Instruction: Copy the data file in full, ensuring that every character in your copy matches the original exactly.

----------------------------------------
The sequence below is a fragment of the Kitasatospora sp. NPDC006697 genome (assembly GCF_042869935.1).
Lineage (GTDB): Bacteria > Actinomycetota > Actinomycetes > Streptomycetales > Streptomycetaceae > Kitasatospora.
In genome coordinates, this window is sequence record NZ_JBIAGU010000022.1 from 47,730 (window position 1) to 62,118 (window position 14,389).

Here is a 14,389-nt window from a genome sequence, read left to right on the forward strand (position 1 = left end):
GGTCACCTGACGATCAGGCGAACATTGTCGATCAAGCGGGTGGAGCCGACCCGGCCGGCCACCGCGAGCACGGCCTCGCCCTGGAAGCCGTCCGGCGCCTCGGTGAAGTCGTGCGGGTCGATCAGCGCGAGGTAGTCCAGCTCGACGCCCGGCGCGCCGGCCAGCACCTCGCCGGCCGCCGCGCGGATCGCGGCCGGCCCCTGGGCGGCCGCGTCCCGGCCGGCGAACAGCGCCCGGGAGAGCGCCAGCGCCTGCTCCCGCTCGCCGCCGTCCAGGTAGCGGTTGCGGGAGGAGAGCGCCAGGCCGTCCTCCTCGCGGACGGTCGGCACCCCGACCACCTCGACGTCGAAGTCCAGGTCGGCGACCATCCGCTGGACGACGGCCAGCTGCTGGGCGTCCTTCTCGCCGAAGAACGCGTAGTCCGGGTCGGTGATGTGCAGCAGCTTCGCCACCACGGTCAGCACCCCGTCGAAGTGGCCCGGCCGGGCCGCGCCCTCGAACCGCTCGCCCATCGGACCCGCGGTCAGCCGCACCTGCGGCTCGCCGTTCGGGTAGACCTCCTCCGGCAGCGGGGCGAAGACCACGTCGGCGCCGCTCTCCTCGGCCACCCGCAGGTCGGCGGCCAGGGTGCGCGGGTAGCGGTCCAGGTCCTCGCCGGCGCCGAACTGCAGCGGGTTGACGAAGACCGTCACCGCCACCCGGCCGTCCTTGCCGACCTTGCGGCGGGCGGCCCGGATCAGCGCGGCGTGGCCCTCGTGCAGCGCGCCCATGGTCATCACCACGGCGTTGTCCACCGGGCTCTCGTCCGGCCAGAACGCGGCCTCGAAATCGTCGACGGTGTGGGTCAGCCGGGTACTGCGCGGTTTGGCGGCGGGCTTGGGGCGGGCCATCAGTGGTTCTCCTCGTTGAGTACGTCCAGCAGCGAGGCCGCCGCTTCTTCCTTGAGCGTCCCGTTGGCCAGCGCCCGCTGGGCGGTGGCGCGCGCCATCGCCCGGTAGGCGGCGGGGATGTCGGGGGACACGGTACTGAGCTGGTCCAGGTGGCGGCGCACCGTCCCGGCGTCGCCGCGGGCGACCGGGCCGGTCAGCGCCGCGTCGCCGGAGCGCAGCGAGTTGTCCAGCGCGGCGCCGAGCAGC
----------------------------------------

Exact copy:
The sequence below is a fragment of the Kitasatospora sp. NPDC006697 genome (assembly GCF_042869935.1).
Lineage (GTDB): Bacteria > Actinomycetota > Actinomycetes > Streptomycetales > Streptomycetaceae > Kitasatospora.
In genome coordinates, this window is sequence record NZ_JBIAGU010000022.1 from 47,730 (window position 1) to 62,118 (window position 14,389).

Here is a 14,389-nt window from a genome sequence, read left to right on the forward strand (position 1 = left end):
GGTCACCTGACGATCAGGCGAACATTGTCGATCAAGCGGGTGGAGCCGACCCGGCCGGCCACCGCGAGCACGGCCTCGCCCTGGAAGCCGTCCGGCGCCTCGGTGAAGTCGTGCGGGTCGATCAGCGCGAGGTAGTCCAGCTCGACGCCCGGCGCGCCGGCCAGCACCTCGCCGGCCGCCGCGCGGATCGCGGCCGGCCCCTGGGCGGCCGCGTCCCGGCCGGCGAACAGCGCCCGGGAGAGCGCCAGCGCCTGCTCCCGCTCGCCGCCGTCCAGGTAGCGGTTGCGGGAGGAGAGCGCCAGGCCGTCCTCCTCGCGGACGGTCGGCACCCCGACCACCTCGACGTCGAAGTCCAGGTCGGCGACCATCCGCTGGACGACGGCCAGCTGCTGGGCGTCCTTCTCGCCGAAGAACGCGTAGTCCGGGTCGGTGATGTGCAGCAGCTTCGCCACCACGGTCAGCACCCCGTCGAAGTGGCCCGGCCGGGCCGCGCCCTCGAACCGCTCGCCCATCGGACCCGCGGTCAGCCGCACCTGCGGCTCGCCGTTCGGGTAGACCTCCTCCGGCAGCGGGGCGAAGACCACGTCGGCGCCGCTCTCCTCGGCCACCCGCAGGTCGGCGGCCAGGGTGCGCGGGTAGCGGTCCAGGTCCTCGCCGGCGCCGAACTGCAGCGGGTTGACGAAGACCGTCACCGCCACCCGGCCGTCCTTGCCGACCTTGCGGCGGGCGGCCCGGATCAGCGCGGCGTGGCCCTCGTGCAGCGCGCCCATGGTCATCACCACGGCGTTGTCCACCGGGCTCTCGTCCGGCCAGAACGCGGCCTCGAAATCGTCGACGGTGTGGGTCAGCCGGGTACTGCGCGGTTTGGCGGCGGGCTTGGGGCGGGCCATCAGTGGTTCTCCTCGTTGAGTACGTCCAGCAGCGAGGCCGCCGCTTCTTCCTTGAGCGTCCCGTTGGCCAGCGCCCGCTGGGCGGTGGCGCGCGCCATCGCCCGGTAGGCGGCGGGGATGTCGGGGGACACGGTACTGAGCTGGTCCAGGTGGCGGCGCACCGTCCCGGCGTCGCCGCGGGCGACCGGGCCGGTCAGCGCCGCGTCGCCGGAGCGCAGCGAGTTGTCCAGCGCGGCGCCGAGCAGC